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Coping with the sense of urgency

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Ingredients

Group of peers Needs to be an even number (excluding the facilitator)
Cymbal Or alternative bells such as gongs, Tibetan singing bowls, etc.

Nutritional information

Deep time
Acceptance
Commitment
Inner inquiry
Self-awareness

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Coping with the sense of urgency

Enough. These few words are enough.
If not these words, this breath.
If not this breath, this sitting here.

This opening to the life
we have refused
again and again
until now.
Until now.

— David Whyte

  • 45 minutes
  • Serves 12
  • Medium

Ingredients

Directions

Embracing “enough” in a paradigm of scarcity.

There is a growing sense of urgency among changemakers, social entrepreneurs, and social change activists. It feels like we are running out of time and that many of the social and environmental challenges are spiralling out of our control. Along with this sense of urgency, our levels of stress increase as we feel there is always more work to do. It is never enough.

This scarcity-based thinking is party a result of the dominant view of time, which interprets time as linear and compressed whilst moving towards the direction of progress. But there are other interpretations of times, such as the view that time is cyclical, deep, and organic. Such a view helps us make peace with our agitated self whilst offering us the motivation to continue our work.

The following activity is an inner reflection into your own relationship with this sense of urgency and with the scarcity-based paradigm. By asking simple but thought-provoking questions, this exercise helps you dig deep into your own motivation to carry on with your changemaking work.

*Image © Greta Rossi

Steps

1
Done
5'

Pairing up

Divide people into pairs and ask them to sit facing their partner. Tell the pairs to decide who will speak first and who will listen. Tell the person who will start speaking that they will need to answer your questions. The listener will prompt them with the question from time to time. The speaker will have four minutes per question and you will signal that time has passed using a cymbal, gong, singing bowl or other instrument.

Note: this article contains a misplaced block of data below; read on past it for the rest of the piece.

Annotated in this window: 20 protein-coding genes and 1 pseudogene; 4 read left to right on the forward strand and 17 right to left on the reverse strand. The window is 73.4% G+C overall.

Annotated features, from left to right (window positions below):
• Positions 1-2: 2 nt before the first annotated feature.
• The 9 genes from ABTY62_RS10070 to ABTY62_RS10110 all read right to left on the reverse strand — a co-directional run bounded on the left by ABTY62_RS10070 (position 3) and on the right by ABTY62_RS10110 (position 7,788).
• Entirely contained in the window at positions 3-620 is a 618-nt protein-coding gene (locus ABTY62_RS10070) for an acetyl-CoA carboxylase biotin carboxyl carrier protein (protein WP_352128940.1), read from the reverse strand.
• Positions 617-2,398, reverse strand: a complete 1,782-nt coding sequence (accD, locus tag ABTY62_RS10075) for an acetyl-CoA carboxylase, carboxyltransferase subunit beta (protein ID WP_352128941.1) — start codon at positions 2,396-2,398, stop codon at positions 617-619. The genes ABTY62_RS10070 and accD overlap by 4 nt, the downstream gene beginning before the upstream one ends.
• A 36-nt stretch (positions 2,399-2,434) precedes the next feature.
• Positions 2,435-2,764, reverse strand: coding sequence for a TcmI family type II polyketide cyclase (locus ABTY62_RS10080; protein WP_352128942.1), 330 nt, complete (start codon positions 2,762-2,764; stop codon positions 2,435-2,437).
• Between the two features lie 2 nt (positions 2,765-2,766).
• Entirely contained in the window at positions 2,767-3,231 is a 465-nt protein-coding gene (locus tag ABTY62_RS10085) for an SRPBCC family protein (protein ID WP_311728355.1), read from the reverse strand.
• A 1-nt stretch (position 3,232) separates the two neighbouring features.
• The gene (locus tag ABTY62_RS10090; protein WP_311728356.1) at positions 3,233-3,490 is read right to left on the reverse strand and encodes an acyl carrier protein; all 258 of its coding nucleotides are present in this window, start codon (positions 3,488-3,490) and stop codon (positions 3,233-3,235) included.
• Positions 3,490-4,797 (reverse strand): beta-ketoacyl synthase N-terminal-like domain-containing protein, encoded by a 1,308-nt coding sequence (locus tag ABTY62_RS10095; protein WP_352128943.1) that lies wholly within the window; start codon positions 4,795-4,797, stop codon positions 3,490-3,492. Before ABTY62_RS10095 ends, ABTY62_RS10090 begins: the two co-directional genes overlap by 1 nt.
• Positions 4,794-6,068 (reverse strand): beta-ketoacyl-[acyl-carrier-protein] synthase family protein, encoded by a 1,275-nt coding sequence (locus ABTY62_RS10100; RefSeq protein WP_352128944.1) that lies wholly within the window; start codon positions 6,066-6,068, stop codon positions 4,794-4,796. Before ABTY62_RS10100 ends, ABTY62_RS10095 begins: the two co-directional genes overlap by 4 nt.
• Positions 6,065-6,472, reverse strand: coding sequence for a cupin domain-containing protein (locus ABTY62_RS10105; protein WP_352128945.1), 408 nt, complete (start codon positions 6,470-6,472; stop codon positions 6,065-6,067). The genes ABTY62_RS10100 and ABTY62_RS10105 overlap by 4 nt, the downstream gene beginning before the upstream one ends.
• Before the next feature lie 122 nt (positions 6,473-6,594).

2
Done
4'

Question 1

Answer the following question: "If nothing you can do is ever enough, what can you do?"

3
Done
4'

Question 2

Invite the partner to close their eyes as they answer the second question: "If nothing you can do it ever enough, what can you do?"

4
Done
4'

Question 3

Invite the partner to keep their eyes closed and to answer the third question in silence. The listener will prompt them with the question from time to time: "If nothing you can do is ever enough, what can you do?"

5
Done
12'

Swapping and repeating

The partners swap role and go through steps 2-4 again.

6
Done
5'

Debriefing in pairs

Give five minutes to the pair to debrief together. What was it like? What did they discover about their answers, and themselves?

7
Done
10'

Large group debrief

Take a few minutes to debrief with the entire group on the experience. What does enough mean?

Greta Rossi

Chief Empathy Officer at Akasha Innovation. Co-founder of ImpactAimers and Recipes for Wellbeing. Regional Coordinator for Ashoka's ChangemakerXchange. Youth coach and FRSA.

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The wheel of burnout
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